Many years ago, as a fifth grade teacher, I had a student who seemed to exhibit all the characteristics of a child with Attention Deficit Hyperactivity Disorder (ADHD). The school’s usual protocol for a child showing symptoms was to have the parents and teachers fill out questionnaires which would then be sent to a doctor for evaluation. The doctor would perform his own tests, make a diagnosis and come up with a plan to help the child. This plan might include dietary changes, behavioral modification and/or medication.
I asked the student’s parents for a meeting to discuss the evaluation process and the father agreed to come. He agreed there was a problem, but was skeptical about his family making any kind of lifestyle changes. When I finally got to the part about possible medication, he perked up and said, “You mean all we have to do is give him a pill? Well, let’s get on with it!” It became very obvious that he didn’t want to change anything he was doing in order to help his son, but if something as easy as giving him a pill every morning could make life more tolerable for their family, then he was eager to try it.
I’ve been overly critical of that father until I realized that I’ve done that same kind of thing. For a very long time whenever I saw empty people, I wanted to take them to church, so they could learn how to fill up on God. I wanted “church” to be the magic pill. I’ve only recently begun to understand how critical it is to introduce struggling people to Jesus before we introduce them to “church”. If their first glimpse of hope comes only from a Sunday morning worship service, then I’m afraid they’ll be disappointed. They will get tangled up in how we worship instead of who we worship. But, if we introduce them to Jesus’ life, death and resurrection through scripture, they will see a hope built on true perfection. When they hear our praise for the One who paid the price for our own personal redemption and filled us with His Spirit, then they’ll want what we have.
Many of us are uncomfortable talking about what God has done for us, but that can change with a little practice. Many of our friends and family need to hear our stories. They need us to point to specific events in our lives and explain how God used those events for good. We can’t just rely on living decent lives and handing out invitations to “come to church”. We have to use our words. I’m absolutely not saying that meeting together is unimportant. It’s hard to win at life without being on a team. But, we can’t hide behind the church’s coattails when it comes to sharing the Good News. We need to step out, so we can help out.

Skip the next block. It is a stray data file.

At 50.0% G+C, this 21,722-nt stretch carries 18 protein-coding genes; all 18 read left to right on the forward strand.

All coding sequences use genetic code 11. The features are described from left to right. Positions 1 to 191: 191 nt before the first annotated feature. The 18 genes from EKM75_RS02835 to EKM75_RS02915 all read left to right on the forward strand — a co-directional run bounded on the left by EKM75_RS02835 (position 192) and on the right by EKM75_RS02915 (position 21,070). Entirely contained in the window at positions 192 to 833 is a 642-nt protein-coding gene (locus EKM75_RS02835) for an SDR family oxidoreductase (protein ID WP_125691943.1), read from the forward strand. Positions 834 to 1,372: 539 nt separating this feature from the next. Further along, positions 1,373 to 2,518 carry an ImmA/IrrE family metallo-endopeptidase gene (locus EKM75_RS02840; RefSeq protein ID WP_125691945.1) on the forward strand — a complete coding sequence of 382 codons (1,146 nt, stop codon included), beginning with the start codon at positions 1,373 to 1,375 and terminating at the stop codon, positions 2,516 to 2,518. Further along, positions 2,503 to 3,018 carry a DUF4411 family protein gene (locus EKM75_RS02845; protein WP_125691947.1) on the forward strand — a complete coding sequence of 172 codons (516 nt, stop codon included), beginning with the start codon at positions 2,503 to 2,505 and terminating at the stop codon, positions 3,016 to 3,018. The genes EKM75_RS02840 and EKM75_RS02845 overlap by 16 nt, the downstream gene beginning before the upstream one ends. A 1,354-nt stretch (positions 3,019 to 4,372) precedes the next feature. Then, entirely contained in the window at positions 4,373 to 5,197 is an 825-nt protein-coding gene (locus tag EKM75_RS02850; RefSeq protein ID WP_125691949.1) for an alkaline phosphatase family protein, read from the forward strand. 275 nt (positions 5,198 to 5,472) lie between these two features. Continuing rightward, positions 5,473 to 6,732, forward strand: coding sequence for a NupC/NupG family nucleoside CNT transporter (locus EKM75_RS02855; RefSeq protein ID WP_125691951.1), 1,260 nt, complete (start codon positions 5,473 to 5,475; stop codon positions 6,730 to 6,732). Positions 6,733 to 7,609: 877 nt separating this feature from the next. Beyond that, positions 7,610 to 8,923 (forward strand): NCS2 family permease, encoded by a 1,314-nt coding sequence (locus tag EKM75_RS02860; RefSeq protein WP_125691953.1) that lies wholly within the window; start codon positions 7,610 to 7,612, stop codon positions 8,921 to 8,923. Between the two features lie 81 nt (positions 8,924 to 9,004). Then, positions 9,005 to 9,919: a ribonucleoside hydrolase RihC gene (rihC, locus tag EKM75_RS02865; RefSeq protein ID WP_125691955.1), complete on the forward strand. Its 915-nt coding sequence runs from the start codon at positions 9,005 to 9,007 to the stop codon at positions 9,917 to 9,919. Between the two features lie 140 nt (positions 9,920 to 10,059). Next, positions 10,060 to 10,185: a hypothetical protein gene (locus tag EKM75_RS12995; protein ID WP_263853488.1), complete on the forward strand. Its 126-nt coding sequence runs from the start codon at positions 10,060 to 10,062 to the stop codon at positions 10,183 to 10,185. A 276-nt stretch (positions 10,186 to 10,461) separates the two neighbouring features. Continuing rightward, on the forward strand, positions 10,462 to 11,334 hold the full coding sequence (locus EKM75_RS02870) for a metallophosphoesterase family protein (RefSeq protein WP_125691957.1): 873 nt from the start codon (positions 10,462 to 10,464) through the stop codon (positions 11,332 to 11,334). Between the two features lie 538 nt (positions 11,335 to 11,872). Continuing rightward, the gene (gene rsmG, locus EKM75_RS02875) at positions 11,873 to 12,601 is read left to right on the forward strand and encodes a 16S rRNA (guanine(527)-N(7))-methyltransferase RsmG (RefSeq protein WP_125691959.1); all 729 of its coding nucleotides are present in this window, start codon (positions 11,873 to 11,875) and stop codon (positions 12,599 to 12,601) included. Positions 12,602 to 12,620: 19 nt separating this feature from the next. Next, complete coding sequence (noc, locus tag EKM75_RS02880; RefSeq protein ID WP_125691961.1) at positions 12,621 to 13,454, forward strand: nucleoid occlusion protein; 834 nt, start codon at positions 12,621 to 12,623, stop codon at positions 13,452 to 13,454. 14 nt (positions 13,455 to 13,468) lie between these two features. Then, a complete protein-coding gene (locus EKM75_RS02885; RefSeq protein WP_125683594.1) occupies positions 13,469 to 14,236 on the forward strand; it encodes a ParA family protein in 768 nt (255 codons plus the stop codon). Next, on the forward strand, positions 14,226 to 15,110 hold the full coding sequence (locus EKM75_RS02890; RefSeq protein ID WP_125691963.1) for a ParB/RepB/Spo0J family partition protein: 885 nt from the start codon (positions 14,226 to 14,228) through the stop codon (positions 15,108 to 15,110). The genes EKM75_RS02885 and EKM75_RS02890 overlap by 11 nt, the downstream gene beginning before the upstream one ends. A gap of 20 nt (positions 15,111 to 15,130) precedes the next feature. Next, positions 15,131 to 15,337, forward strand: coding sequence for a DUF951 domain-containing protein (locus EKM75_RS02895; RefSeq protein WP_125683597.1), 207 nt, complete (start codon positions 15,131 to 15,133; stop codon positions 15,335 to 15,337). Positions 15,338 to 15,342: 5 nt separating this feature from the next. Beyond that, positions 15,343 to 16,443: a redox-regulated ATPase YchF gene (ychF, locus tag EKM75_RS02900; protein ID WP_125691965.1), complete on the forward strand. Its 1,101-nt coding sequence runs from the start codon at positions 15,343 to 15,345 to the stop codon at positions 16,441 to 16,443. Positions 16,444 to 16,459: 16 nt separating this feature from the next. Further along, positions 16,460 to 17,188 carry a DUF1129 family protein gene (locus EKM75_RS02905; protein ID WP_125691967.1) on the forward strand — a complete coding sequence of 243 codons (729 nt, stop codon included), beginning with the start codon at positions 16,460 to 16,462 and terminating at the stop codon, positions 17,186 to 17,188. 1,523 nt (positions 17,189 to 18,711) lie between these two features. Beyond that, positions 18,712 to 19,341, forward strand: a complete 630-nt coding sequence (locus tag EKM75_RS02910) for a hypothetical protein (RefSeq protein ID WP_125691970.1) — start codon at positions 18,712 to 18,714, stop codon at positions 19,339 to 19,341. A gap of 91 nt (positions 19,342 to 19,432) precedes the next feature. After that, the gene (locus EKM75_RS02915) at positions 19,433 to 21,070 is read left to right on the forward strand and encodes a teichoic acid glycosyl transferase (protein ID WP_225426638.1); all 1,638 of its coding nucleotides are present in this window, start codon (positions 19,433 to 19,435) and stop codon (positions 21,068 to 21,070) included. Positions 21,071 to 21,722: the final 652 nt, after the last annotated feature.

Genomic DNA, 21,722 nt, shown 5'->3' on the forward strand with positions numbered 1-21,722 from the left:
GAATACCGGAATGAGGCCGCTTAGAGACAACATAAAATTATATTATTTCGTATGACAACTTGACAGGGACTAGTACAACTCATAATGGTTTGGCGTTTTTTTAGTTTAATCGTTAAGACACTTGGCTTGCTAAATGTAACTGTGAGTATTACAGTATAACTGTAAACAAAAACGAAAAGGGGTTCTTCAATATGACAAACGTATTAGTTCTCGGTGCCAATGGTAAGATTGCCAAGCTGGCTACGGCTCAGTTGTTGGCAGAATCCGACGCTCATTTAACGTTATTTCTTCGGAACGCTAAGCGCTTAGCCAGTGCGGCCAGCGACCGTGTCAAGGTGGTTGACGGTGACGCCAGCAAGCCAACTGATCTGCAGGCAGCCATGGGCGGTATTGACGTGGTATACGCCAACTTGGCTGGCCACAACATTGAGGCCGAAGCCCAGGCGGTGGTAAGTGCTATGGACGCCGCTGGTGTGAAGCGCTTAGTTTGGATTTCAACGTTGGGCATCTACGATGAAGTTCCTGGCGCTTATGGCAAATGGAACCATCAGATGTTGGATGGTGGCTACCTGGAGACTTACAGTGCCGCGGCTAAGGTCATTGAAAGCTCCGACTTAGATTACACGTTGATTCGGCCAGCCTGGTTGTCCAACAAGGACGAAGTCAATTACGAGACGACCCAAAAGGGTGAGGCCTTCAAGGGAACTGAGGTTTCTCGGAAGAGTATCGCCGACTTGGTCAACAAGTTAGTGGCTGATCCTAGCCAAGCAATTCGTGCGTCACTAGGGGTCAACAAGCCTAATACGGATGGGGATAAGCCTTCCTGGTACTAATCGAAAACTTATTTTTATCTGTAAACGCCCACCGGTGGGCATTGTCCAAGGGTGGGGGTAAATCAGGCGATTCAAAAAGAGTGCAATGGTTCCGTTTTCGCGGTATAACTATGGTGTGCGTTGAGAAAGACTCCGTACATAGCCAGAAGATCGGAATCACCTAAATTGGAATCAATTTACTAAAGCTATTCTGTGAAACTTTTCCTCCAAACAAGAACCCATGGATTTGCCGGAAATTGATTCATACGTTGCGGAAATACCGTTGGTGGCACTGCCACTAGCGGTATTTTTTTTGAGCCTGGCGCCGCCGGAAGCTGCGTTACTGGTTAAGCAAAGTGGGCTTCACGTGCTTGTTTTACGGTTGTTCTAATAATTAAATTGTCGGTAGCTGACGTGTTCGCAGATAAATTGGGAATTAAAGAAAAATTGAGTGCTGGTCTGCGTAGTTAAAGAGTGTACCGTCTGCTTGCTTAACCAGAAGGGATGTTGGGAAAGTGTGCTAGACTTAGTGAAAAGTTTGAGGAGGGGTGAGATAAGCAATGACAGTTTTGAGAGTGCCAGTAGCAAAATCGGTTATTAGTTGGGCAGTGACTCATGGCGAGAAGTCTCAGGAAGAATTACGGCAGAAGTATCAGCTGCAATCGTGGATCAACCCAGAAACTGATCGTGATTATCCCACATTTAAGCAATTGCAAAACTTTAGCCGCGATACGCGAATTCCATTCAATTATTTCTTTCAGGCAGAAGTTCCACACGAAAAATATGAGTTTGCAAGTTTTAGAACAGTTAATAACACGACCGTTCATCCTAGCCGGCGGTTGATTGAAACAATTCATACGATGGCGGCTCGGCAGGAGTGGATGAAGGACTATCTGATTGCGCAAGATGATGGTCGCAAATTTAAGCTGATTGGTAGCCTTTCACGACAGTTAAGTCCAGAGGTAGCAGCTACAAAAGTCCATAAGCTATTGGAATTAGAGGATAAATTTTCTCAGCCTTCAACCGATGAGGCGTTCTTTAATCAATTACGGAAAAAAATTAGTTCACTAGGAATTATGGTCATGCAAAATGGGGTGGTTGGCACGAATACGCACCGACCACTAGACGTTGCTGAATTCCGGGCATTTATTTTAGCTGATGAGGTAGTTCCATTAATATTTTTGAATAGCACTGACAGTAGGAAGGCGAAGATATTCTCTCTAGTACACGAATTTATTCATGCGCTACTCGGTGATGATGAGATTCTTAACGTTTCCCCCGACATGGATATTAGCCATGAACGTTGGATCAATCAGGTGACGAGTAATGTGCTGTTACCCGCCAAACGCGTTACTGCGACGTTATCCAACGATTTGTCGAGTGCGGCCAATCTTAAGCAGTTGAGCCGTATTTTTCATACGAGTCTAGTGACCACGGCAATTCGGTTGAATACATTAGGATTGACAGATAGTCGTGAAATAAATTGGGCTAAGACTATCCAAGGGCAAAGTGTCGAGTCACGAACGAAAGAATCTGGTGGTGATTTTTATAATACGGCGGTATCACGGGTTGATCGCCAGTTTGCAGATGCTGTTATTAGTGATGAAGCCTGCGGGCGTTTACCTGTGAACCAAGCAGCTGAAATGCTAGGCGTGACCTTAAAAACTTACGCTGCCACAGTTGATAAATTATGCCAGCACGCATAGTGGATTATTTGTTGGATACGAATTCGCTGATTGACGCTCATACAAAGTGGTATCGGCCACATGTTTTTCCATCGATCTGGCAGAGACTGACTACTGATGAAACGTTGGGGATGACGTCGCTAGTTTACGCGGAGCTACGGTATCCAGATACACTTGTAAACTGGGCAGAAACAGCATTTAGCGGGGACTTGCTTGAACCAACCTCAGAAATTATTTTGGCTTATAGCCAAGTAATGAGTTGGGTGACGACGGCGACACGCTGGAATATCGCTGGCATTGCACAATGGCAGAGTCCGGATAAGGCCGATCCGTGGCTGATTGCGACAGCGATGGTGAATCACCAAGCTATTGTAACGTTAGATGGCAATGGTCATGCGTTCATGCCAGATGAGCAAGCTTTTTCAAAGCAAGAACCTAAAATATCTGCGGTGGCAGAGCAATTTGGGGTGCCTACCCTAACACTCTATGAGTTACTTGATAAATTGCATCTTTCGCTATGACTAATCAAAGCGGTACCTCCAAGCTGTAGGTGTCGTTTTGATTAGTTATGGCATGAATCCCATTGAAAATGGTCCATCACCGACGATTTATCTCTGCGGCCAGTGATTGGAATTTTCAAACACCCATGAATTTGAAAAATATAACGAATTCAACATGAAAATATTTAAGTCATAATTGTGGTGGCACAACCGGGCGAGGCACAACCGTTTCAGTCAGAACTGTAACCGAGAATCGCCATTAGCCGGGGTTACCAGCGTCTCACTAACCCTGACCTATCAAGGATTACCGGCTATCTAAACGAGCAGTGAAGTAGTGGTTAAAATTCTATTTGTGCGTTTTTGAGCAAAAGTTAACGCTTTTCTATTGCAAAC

Paul used a great many words expressing his gratitude for the mercy he had received. He told Timothy, “I was shown mercy so that in me, the worst of sinners, Christ Jesus might display his immense patience as an example for those who would believe in him and receive eternal life” Paul didn’t just let young Timothy tag along hoping he would pick up a few good Christian-living tips. He didn’t just “take him to church” hoping somebody there would say something important. No, Paul used his words to tell about the blinding light on the road to Damascus, the three days of fasting, his visit from Ananias and his realization that it was Jesus, the Messiah, whom he had been persecuting. He repeated his story on more than one occasion because it was that event that turned him from Paul, the persecutor, to Paul, the apostle of Jesus. Paul made a dramatic lifestyle change.
We may not all have stories as dramatic as Paul’s, but we all have stories. If you are a Christian, you have gone from lost to saved. Hopefully, you have progressed from simply taking a going-to-church-pill to a life that is completely transformed. Let’s not take those lost people to church any longer before we find the courage to take them to Jesus. Then maybe, they’ll become the church and help make more disciples, who’ll make more disciples, who’ll make more … Well, you get the idea.